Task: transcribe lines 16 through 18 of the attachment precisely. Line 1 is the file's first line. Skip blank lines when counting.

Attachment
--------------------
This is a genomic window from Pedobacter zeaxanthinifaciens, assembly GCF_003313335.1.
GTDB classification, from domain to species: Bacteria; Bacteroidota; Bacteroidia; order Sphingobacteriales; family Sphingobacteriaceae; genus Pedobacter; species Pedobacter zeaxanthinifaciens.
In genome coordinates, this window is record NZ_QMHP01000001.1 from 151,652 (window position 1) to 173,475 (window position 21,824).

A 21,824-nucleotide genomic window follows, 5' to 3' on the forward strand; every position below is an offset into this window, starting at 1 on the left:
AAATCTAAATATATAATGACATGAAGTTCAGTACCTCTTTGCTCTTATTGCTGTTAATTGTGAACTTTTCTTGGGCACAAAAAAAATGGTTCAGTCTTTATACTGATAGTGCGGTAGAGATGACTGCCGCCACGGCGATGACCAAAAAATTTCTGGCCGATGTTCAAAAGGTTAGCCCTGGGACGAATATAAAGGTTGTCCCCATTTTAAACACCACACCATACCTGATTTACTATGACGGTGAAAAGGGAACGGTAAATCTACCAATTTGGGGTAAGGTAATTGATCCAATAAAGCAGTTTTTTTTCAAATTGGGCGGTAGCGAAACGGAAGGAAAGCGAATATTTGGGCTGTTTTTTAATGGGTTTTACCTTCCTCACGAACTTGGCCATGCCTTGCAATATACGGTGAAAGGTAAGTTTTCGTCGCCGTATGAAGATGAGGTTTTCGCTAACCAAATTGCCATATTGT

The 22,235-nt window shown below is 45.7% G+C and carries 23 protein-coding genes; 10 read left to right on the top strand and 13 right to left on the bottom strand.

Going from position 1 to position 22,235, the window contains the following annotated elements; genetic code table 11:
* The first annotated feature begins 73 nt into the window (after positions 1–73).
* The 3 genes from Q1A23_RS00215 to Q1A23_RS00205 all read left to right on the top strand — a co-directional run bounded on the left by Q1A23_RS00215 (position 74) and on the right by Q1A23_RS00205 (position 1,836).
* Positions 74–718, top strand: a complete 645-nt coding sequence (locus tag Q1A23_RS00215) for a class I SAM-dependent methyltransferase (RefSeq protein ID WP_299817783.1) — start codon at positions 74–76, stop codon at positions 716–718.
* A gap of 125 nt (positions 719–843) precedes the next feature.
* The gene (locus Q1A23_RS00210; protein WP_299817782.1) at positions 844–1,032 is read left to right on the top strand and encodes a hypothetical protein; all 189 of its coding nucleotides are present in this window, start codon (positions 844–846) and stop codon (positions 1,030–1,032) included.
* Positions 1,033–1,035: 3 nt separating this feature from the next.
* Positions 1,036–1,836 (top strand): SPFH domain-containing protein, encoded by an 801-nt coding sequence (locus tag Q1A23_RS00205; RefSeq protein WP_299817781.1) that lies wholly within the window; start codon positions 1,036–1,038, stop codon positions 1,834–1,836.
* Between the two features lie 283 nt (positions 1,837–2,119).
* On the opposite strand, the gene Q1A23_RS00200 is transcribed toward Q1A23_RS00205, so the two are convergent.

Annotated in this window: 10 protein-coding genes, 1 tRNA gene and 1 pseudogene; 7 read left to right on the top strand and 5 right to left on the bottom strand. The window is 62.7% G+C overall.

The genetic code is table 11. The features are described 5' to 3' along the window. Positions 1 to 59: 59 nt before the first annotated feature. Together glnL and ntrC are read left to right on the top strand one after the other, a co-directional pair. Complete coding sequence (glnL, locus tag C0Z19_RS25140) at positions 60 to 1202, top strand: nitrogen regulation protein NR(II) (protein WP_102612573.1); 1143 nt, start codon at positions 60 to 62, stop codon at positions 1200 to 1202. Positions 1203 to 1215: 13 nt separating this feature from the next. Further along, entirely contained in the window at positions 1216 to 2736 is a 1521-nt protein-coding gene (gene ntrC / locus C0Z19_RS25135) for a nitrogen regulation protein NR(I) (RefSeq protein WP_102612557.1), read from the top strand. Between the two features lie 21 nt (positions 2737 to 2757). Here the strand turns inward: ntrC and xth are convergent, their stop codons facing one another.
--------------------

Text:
* On the opposite strand, the gene Q1A23_RS00200 is transcribed toward Q1A23_RS00205, so the two are convergent.

Annotated in this window: 10 protein-coding genes, 1 tRNA gene and 1 pseudogene; 7 read left to right on the top strand and 5 right to left on the bottom strand. The window is 62.7% G+C overall.

The genetic code is table 11. The features are described 5' to 3' along the window. Positions 1 to 59: 59 nt before the first annotated feature. Together glnL and ntrC are read left to right on the top strand one after the other, a co-directional pair. Complete coding sequence (glnL, locus tag C0Z19_RS25140) at positions 60 to 1202, top strand: nitrogen regulation protein NR(II) (protein WP_102612573.1); 1143 nt, start codon at positions 60 to 62, stop codon at positions 1200 to 1202. Positions 1203 to 1215: 13 nt separating this feature from the next. Further along, entirely contained in the window at positions 1216 to 2736 is a 1521-nt protein-coding gene (gene ntrC / locus C0Z19_RS25135) for a nitrogen regulation protein NR(I) (RefSeq protein WP_102612557.1), read from the top strand. Between the two features lie 21 nt (positions 2737 to 2757). Here the strand turns inward: ntrC and xth are convergent, their stop codons facing one another.